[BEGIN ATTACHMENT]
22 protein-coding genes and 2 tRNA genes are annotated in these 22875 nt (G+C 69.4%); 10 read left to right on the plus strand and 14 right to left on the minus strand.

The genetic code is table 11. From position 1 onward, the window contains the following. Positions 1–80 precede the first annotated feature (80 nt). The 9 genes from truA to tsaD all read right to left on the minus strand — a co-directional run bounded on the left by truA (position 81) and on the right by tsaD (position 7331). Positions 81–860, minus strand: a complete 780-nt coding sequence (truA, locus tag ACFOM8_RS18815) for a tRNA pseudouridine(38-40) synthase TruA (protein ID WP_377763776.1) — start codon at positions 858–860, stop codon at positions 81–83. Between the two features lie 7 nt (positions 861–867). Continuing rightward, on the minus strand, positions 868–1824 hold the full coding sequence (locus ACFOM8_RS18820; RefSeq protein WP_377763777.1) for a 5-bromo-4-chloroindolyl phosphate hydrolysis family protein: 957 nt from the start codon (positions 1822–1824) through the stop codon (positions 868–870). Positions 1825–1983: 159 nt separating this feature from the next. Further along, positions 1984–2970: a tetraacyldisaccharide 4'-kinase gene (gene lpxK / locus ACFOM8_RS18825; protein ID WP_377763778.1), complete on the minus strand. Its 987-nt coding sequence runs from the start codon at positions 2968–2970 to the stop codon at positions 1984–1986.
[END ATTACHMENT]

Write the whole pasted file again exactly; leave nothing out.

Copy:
22 protein-coding genes and 2 tRNA genes are annotated in these 22875 nt (G+C 69.4%); 10 read left to right on the plus strand and 14 right to left on the minus strand.

The genetic code is table 11. From position 1 onward, the window contains the following. Positions 1–80 precede the first annotated feature (80 nt). The 9 genes from truA to tsaD all read right to left on the minus strand — a co-directional run bounded on the left by truA (position 81) and on the right by tsaD (position 7331). Positions 81–860, minus strand: a complete 780-nt coding sequence (truA, locus tag ACFOM8_RS18815) for a tRNA pseudouridine(38-40) synthase TruA (protein ID WP_377763776.1) — start codon at positions 858–860, stop codon at positions 81–83. Between the two features lie 7 nt (positions 861–867). Continuing rightward, on the minus strand, positions 868–1824 hold the full coding sequence (locus ACFOM8_RS18820; RefSeq protein WP_377763777.1) for a 5-bromo-4-chloroindolyl phosphate hydrolysis family protein: 957 nt from the start codon (positions 1822–1824) through the stop codon (positions 868–870). Positions 1825–1983: 159 nt separating this feature from the next. Further along, positions 1984–2970: a tetraacyldisaccharide 4'-kinase gene (gene lpxK / locus ACFOM8_RS18825; protein ID WP_377763778.1), complete on the minus strand. Its 987-nt coding sequence runs from the start codon at positions 2968–2970 to the stop codon at positions 1984–1986.